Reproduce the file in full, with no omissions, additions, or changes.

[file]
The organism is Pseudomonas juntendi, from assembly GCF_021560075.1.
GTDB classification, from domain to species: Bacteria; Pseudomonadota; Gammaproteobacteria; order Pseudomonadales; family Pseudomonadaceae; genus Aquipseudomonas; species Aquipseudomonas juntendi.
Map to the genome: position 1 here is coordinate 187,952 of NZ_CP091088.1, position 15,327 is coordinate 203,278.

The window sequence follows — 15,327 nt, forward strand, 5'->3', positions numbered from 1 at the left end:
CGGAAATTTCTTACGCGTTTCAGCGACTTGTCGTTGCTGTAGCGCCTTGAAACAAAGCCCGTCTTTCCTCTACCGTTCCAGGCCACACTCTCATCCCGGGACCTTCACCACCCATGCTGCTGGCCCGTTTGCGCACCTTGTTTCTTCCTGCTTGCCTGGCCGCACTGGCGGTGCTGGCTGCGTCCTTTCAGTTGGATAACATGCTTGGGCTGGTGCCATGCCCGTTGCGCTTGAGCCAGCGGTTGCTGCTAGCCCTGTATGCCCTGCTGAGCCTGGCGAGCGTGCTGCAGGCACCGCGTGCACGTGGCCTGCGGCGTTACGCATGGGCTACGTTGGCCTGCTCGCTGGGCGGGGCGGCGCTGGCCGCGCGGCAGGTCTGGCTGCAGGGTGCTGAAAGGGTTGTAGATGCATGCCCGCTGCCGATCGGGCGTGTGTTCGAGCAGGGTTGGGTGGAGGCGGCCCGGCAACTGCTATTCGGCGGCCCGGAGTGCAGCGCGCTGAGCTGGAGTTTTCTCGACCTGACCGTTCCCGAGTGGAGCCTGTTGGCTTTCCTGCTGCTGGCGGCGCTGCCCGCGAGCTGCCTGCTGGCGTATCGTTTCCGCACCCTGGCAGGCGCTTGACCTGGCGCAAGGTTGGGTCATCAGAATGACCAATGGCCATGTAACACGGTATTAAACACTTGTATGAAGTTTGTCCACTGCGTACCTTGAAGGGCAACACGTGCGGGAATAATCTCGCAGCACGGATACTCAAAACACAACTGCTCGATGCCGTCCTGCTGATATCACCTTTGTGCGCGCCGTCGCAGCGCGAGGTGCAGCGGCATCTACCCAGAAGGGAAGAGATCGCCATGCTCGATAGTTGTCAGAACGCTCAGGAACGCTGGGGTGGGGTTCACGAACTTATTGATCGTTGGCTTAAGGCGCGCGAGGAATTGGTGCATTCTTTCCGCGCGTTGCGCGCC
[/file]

The organism is Pseudomonas juntendi, from assembly GCF_021560075.1.
GTDB classification, from domain to species: Bacteria; Pseudomonadota; Gammaproteobacteria; order Pseudomonadales; family Pseudomonadaceae; genus Aquipseudomonas; species Aquipseudomonas juntendi.
Map to the genome: position 1 here is coordinate 187,952 of NZ_CP091088.1, position 15,327 is coordinate 203,278.

The window sequence follows — 15,327 nt, forward strand, 5'->3', positions numbered from 1 at the left end:
CGGAAATTTCTTACGCGTTTCAGCGACTTGTCGTTGCTGTAGCGCCTTGAAACAAAGCCCGTCTTTCCTCTACCGTTCCAGGCCACACTCTCATCCCGGGACCTTCACCACCCATGCTGCTGGCCCGTTTGCGCACCTTGTTTCTTCCTGCTTGCCTGGCCGCACTGGCGGTGCTGGCTGCGTCCTTTCAGTTGGATAACATGCTTGGGCTGGTGCCATGCCCGTTGCGCTTGAGCCAGCGGTTGCTGCTAGCCCTGTATGCCCTGCTGAGCCTGGCGAGCGTGCTGCAGGCACCGCGTGCACGTGGCCTGCGGCGTTACGCATGGGCTACGTTGGCCTGCTCGCTGGGCGGGGCGGCGCTGGCCGCGCGGCAGGTCTGGCTGCAGGGTGCTGAAAGGGTTGTAGATGCATGCCCGCTGCCGATCGGGCGTGTGTTCGAGCAGGGTTGGGTGGAGGCGGCCCGGCAACTGCTATTCGGCGGCCCGGAGTGCAGCGCGCTGAGCTGGAGTTTTCTCGACCTGACCGTTCCCGAGTGGAGCCTGTTGGCTTTCCTGCTGCTGGCGGCGCTGCCCGCGAGCTGCCTGCTGGCGTATCGTTTCCGCACCCTGGCAGGCGCTTGACCTGGCGCAAGGTTGGGTCATCAGAATGACCAATGGCCATGTAACACGGTATTAAACACTTGTATGAAGTTTGTCCACTGCGTACCTTGAAGGGCAACACGTGCGGGAATAATCTCGCAGCACGGATACTCAAAACACAACTGCTCGATGCCGTCCTGCTGATATCACCTTTGTGCGCGCCGTCGCAGCGCGAGGTGCAGCGGCATCTACCCAGAAGGGAAGAGATCGCCATGCTCGATAGTTGTCAGAACGCTCAGGAACGCTGGGGTGGGGTTCACGAACTTATTGATCGTTGGCTTAAGGCGCGCGAGGAATTGGTGCATTCTTTCCGCGCGTTGCGCGCC